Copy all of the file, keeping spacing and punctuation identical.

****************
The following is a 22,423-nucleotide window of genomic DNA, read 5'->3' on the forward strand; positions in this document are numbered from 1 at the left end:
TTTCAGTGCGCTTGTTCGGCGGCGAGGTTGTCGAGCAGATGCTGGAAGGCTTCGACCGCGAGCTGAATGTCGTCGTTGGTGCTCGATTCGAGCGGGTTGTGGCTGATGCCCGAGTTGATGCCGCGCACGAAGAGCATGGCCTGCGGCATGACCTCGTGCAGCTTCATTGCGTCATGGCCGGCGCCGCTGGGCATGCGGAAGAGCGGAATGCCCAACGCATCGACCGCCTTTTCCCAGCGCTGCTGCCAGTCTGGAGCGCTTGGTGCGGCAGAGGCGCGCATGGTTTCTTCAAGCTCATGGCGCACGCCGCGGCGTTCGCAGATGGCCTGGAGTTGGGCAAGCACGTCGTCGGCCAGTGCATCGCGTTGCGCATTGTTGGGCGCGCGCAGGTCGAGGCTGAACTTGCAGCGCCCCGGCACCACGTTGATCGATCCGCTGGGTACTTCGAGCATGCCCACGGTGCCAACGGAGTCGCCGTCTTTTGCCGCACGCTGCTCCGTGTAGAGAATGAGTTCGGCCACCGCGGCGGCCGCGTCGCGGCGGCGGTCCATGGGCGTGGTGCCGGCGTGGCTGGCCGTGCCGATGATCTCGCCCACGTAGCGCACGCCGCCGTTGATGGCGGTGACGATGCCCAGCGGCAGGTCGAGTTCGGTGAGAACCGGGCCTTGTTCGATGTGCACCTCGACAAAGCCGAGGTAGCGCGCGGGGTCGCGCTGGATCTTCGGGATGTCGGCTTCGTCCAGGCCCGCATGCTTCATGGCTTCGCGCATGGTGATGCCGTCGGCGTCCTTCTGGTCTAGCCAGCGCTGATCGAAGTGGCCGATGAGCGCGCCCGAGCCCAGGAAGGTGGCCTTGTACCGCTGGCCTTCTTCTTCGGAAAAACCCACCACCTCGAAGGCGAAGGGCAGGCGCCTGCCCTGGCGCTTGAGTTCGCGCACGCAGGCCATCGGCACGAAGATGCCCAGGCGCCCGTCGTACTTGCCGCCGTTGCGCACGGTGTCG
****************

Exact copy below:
The following is a 22,423-nucleotide window of genomic DNA, read 5'->3' on the forward strand; positions in this document are numbered from 1 at the left end:
TTTCAGTGCGCTTGTTCGGCGGCGAGGTTGTCGAGCAGATGCTGGAAGGCTTCGACCGCGAGCTGAATGTCGTCGTTGGTGCTCGATTCGAGCGGGTTGTGGCTGATGCCCGAGTTGATGCCGCGCACGAAGAGCATGGCCTGCGGCATGACCTCGTGCAGCTTCATTGCGTCATGGCCGGCGCCGCTGGGCATGCGGAAGAGCGGAATGCCCAACGCATCGACCGCCTTTTCCCAGCGCTGCTGCCAGTCTGGAGCGCTTGGTGCGGCAGAGGCGCGCATGGTTTCTTCAAGCTCATGGCGCACGCCGCGGCGTTCGCAGATGGCCTGGAGTTGGGCAAGCACGTCGTCGGCCAGTGCATCGCGTTGCGCATTGTTGGGCGCGCGCAGGTCGAGGCTGAACTTGCAGCGCCCCGGCACCACGTTGATCGATCCGCTGGGTACTTCGAGCATGCCCACGGTGCCAACGGAGTCGCCGTCTTTTGCCGCACGCTGCTCCGTGTAGAGAATGAGTTCGGCCACCGCGGCGGCCGCGTCGCGGCGGCGGTCCATGGGCGTGGTGCCGGCGTGGCTGGCCGTGCCGATGATCTCGCCCACGTAGCGCACGCCGCCGTTGATGGCGGTGACGATGCCCAGCGGCAGGTCGAGTTCGGTGAGAACCGGGCCTTGTTCGATGTGCACCTCGACAAAGCCGAGGTAGCGCGCGGGGTCGCGCTGGATCTTCGGGATGTCGGCTTCGTCCAGGCCCGCATGCTTCATGGCTTCGCGCATGGTGATGCCGTCGGCGTCCTTCTGGTCTAGCCAGCGCTGATCGAAGTGGCCGATGAGCGCGCCCGAGCCCAGGAAGGTGGCCTTGTACCGCTGGCCTTCTTCTTCGGAAAAACCCACCACCTCGAAGGCGAAGGGCAGGCGCCTGCCCTGGCGCTTGAGTTCGCGCACGCAGGCCATCGGCACGAAGATGCCCAGGCGCCCGTCGTACTTGCCGCCGTTGCGCACGGTGTCG